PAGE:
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FG’s First 2018 Bond Auction Oversubscribed By 136%



… As DMO plans $2.5bn Eurobond, Sukuk in Q1 2018

Latest information from the Debt Management Office (DMO) has shown that the federal government’s first bond offer for the year – 2018 was oversubscribed by a total of N150 billion, a subscription rate of 136 per cent.

The subscription level was higher for the 10-year benchmark bond, which indicates investors’ preference for longer dated instruments in Nigeria.

The Debt Management Office (DMO) conducted its FGN Bond Auction for January 2018 on Wednesday of this week. Two different bonds were offered: the 14.50 per cent FGN, which is to mature by July, 2021 and the 16.2884 per cent FGN due for payment in 2027.

The DMO allotted a total of N110 billion, which was the amount offered in its circular released ahead of the Auction. The 14.50 per cent FGN JUL 2021 was allotted at a rate of 13.3800 per cent, while the 16.2884 per cent FGN MAR 2027 was allotted at 13.4910 per cent. What that means is that the bonds were at higher rates than the previous auction held last year.

The debt office said it sold N45.12 billion of the 14.5 per cent July 2021 five year bond at 13.38 per cent and N64.88 billion of the 16.2884 per cent March 2027 10 year bond at 13.491 per cent, higher than 13.19 percent and 13.21 percent respectively it fetched at the last auction. The total subscription at the sale was N150 billion.

Traders said investors bought bonds at higher yields at the auction to hedge against a possible rate cut later in the year, as inflation continues to decline, fuelling speculation about the outlook for official interest rates.

The governor of the Central Bank of Nigeria, CBN, had on Wednesday said the monetary policy committee will begin to consider cutting benchmark interest rate which has remained at 14 per cent for over a year. This he said is dependent on inflation rate dropping to between lower double digit and higher single digit. Inflation figure for December 2017 was down to 15.37 per cent.

Investors bid as high as 14.50 percent for the notes. However, the government has been offering debt at lower yields to track declining inflation, which fell for the eleventh month in December to 15.37 percent.

It would be recalled that the DMO had released its Issuance Calendar for Q1, 2018 last week with the details of its Auctions for the quarter. The DMO had stated then that its Issuance Programme is structured to ensure that the funds required to finance the budget deficit would be fully provided in line with its mandate.

Meanwhile, the DMO has disclosed that the country is planning to sell $2.5 billion of Eurobonds in the first quarter to refinance domestic debt as well as raise another Sukuk bond as it looks at opening talks with JPMorgan Chase about being reinstated in its local-currency emerging-market bond index.

Director-general of the Debt Management Office (DMO), Patience Oniha said the $2.5 billion Eurobond will be the second tranche of the $5.5 billion dollar debt of which it raised $3 billion out of it in November last year. The whole $2.5 billion could be raised in one go or in tranches, she added.

She noted that the issuance is however subject to market conditions adding that the government is planning to begin talks with JPMorgan about being included in its government bond index for emerging markets, said Oniha.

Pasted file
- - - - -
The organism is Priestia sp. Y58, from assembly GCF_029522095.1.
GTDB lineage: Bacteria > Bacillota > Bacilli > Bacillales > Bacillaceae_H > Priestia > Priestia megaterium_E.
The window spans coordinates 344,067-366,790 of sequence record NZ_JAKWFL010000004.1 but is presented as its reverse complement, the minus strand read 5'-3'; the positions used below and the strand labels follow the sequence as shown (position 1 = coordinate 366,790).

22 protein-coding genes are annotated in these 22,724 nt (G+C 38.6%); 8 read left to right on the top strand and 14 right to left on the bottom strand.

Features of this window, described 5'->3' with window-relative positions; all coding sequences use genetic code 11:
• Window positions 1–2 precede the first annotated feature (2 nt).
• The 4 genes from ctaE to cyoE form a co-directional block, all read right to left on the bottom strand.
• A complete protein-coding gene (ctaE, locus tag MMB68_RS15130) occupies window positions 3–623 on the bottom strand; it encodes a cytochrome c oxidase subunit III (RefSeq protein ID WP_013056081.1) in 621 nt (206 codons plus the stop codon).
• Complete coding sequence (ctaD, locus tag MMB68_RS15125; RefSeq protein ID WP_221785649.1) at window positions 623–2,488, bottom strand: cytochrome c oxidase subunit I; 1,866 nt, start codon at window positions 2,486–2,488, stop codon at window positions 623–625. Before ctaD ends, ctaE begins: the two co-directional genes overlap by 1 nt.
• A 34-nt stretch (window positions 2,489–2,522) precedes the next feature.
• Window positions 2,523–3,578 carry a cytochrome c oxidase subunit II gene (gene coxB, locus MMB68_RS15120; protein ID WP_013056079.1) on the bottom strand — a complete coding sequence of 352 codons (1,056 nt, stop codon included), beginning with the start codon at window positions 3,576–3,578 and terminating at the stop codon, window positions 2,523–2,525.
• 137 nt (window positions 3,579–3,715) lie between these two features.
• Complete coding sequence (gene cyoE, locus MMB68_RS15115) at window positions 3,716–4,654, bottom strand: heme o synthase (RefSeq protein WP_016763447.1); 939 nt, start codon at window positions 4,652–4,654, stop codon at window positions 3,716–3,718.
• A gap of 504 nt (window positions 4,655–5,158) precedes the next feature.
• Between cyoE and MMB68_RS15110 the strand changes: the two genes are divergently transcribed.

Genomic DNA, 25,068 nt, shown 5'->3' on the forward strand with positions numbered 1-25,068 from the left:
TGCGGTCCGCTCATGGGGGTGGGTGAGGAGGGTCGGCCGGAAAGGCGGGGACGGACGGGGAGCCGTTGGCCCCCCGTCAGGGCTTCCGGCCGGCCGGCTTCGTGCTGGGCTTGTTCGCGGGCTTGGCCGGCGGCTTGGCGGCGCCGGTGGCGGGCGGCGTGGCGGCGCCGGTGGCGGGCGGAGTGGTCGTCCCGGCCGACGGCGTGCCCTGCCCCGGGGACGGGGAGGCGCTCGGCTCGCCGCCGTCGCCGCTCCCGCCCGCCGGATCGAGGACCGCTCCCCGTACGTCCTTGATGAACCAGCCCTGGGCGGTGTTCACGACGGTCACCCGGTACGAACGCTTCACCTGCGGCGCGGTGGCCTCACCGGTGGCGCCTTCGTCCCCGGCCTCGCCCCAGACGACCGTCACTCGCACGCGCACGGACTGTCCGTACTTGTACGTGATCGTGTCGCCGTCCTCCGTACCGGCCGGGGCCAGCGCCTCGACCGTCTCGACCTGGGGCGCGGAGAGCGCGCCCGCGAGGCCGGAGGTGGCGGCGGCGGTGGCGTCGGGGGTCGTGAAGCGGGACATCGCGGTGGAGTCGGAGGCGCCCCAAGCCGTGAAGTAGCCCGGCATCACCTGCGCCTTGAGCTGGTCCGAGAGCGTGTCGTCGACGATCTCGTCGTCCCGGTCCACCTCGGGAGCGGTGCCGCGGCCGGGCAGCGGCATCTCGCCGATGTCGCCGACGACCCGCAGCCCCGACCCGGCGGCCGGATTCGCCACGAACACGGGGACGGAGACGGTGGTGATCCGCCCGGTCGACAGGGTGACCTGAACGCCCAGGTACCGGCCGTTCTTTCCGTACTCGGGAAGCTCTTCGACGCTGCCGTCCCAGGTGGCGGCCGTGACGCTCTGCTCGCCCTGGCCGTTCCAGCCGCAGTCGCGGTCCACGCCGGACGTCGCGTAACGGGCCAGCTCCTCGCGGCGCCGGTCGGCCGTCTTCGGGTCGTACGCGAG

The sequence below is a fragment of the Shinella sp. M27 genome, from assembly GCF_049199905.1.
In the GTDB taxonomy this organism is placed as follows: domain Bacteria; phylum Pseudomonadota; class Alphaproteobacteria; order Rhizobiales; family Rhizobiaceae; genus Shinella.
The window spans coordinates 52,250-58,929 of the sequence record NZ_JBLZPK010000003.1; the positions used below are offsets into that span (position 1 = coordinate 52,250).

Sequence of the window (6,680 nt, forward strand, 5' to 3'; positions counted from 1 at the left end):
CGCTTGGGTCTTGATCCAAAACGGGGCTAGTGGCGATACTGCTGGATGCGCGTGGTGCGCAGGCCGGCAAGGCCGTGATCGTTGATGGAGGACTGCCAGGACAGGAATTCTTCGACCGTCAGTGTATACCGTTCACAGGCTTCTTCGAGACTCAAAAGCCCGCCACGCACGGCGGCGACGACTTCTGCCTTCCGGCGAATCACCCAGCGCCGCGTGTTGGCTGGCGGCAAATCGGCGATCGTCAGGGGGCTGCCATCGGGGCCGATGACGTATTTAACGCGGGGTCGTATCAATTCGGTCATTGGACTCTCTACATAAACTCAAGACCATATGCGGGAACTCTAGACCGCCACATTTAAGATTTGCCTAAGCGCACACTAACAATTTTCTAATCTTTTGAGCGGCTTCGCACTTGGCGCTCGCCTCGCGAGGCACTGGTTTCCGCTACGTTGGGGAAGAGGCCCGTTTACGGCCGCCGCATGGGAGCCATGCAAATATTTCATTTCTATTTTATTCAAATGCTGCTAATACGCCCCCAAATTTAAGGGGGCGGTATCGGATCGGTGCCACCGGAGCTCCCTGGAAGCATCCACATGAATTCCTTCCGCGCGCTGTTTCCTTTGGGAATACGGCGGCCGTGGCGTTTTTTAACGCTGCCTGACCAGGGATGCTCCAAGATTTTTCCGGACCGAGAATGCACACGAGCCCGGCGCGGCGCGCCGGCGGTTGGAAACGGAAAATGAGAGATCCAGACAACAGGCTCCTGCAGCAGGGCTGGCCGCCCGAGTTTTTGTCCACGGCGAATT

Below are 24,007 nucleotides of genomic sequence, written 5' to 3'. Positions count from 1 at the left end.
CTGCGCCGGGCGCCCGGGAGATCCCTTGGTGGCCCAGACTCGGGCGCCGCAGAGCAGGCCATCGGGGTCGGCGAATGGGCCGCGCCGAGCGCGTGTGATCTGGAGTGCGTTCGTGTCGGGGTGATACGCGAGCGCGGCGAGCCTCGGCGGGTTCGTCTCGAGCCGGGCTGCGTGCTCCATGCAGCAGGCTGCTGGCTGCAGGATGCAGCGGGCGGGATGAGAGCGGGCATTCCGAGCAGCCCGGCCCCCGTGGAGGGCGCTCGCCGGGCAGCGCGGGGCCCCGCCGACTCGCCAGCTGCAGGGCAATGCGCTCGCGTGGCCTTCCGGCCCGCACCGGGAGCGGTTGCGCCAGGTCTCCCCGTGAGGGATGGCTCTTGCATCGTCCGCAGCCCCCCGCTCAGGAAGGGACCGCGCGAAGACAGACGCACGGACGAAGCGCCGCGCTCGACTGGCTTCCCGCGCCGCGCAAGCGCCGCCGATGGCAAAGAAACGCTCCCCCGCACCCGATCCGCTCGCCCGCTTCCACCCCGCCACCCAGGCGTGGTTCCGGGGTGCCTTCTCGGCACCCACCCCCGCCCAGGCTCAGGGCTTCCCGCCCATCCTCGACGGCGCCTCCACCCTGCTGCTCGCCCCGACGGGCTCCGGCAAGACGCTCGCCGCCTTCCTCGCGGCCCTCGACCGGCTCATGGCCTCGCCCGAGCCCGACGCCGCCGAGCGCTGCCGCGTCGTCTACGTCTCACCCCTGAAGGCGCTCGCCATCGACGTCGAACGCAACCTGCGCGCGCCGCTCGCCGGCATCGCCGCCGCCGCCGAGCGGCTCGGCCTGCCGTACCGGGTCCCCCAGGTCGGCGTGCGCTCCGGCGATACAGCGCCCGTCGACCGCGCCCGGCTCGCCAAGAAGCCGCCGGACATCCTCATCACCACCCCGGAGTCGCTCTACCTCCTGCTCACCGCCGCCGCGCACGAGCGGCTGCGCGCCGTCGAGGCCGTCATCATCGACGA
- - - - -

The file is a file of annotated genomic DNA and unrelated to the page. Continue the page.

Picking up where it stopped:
JP Morgan had removed Nigeria from its emerging markets index in 2015 due to foreign exchange liquidity challenges had that saw the naira unstable and risking to as high as N500 to the dollar on the streets by January 2017.

Daily trading volumes for the naira have risen to about $200 million from as little as $20 million three years ago, according to Standard Chartered Plc. That bodes well for discussions on returning to the index, according to Oniha. “We would like to get back into the index. The securities trading was never the problem, it was always the foreign-currency liquidity,” which she said has now improved.

The yield on dollar bonds due November 2027 have fallen about 60 basis points since they were issued late last year to 5.92 percent, almost eight percentage points lower than the yield on similar maturity local-currency government bonds.

President Muhammadu Buhari’s administration is selling more foreign debt to help reduce the financing burden from paying double-digit yields on local-currency bonds. That would help free up funds to increase investment in infrastructure and spur economic growth. The International Monetary Fund forecast the economy will expand 2.1 percent this year compared with 0.8 percent in 2017, driven by the oil sector.

She also noted that the government is looking to sell another Sukuk bond that will be tied to specific projects adding that the Eurobond will also be project bound.

Nigeria had in September sold a seven-year Sukuk of N100 billion and used the proceeds to fund development of 25 roads across the country. Due to declining borrowing costs in Nigeria, corporate bond sales are expected, probably after the second quarter as the process of issuing improves, Oniha said.

Of the $3 billion raised in November’s Eurobond sale, $2.5 billion went to funding the 2017 budget, and $500 million to refinancing local debt. Commenting on the planned debt, chief executive of Afrinvest Securities Limited, Ayodeji Ebo noted that tying debt issuance to specific capital projects will be attraction for investors and increase confidence in the government.



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